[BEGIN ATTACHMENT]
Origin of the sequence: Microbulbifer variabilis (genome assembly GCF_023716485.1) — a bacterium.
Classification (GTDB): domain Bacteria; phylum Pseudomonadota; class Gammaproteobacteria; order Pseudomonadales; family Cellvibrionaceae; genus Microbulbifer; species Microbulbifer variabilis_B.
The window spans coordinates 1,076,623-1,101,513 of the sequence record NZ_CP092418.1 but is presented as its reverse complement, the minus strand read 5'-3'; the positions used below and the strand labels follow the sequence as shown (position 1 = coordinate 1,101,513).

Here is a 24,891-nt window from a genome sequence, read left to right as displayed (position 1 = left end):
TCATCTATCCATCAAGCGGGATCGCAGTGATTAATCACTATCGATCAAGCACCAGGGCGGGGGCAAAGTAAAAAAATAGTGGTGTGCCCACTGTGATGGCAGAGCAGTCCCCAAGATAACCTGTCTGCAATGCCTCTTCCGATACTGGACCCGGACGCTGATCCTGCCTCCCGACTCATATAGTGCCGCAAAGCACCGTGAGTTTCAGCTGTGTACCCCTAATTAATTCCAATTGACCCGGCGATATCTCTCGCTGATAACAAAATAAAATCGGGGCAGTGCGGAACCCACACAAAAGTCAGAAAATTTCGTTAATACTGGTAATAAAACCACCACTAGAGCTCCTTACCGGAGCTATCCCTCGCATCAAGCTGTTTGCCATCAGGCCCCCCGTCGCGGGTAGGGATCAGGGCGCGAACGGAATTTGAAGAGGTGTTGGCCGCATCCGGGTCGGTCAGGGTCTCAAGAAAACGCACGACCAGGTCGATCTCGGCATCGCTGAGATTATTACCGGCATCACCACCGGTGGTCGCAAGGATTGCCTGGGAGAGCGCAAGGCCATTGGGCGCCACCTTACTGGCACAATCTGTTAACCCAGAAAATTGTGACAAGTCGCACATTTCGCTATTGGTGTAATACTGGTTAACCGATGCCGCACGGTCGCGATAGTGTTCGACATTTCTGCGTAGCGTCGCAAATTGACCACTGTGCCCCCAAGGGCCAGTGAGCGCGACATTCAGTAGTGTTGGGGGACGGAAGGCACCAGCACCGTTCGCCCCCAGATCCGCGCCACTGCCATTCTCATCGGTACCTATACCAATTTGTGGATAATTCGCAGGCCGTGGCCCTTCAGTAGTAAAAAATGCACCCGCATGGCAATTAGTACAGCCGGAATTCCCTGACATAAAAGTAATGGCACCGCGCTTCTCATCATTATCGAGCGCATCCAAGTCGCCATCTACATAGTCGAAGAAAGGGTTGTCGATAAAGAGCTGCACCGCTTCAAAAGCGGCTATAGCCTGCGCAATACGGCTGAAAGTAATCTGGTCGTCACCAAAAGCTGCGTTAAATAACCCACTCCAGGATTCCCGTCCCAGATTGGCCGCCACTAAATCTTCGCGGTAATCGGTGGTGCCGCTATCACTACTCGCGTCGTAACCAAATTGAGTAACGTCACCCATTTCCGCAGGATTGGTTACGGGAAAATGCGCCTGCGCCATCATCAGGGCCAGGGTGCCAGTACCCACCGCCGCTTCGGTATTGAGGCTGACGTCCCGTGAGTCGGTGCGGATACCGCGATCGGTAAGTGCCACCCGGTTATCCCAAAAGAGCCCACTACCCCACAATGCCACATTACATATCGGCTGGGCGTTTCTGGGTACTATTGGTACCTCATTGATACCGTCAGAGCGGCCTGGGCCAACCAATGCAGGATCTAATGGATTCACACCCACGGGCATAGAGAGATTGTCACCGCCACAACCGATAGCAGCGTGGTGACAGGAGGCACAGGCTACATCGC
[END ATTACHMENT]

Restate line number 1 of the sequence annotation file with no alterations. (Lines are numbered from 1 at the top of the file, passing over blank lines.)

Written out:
Origin of the sequence: Microbulbifer variabilis (genome assembly GCF_023716485.1) — a bacterium.